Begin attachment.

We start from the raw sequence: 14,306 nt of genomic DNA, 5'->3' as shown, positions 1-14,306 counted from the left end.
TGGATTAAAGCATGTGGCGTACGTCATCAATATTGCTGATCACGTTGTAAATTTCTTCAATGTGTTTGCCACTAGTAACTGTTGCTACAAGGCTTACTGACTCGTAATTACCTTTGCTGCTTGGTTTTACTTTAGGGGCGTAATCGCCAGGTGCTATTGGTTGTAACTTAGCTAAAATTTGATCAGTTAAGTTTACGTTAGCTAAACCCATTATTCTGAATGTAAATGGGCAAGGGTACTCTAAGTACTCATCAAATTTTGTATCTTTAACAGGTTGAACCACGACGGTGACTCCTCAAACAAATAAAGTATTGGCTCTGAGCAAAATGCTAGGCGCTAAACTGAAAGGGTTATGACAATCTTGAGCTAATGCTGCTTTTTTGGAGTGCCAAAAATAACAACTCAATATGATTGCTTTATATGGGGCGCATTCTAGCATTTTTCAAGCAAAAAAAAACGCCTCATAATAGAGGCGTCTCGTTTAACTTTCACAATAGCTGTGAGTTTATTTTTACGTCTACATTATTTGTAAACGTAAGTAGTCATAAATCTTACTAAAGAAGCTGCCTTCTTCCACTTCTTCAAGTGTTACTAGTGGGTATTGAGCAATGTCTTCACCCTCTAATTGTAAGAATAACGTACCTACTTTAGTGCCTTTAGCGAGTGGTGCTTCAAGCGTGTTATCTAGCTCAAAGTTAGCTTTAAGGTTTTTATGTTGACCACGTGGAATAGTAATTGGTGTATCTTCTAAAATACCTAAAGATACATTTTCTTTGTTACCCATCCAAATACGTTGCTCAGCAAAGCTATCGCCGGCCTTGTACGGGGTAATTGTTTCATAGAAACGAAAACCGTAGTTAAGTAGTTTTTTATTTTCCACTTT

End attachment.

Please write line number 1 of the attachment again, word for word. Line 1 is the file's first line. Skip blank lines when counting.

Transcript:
We start from the raw sequence: 14,306 nt of genomic DNA, 5'->3' as shown, positions 1-14,306 counted from the left end.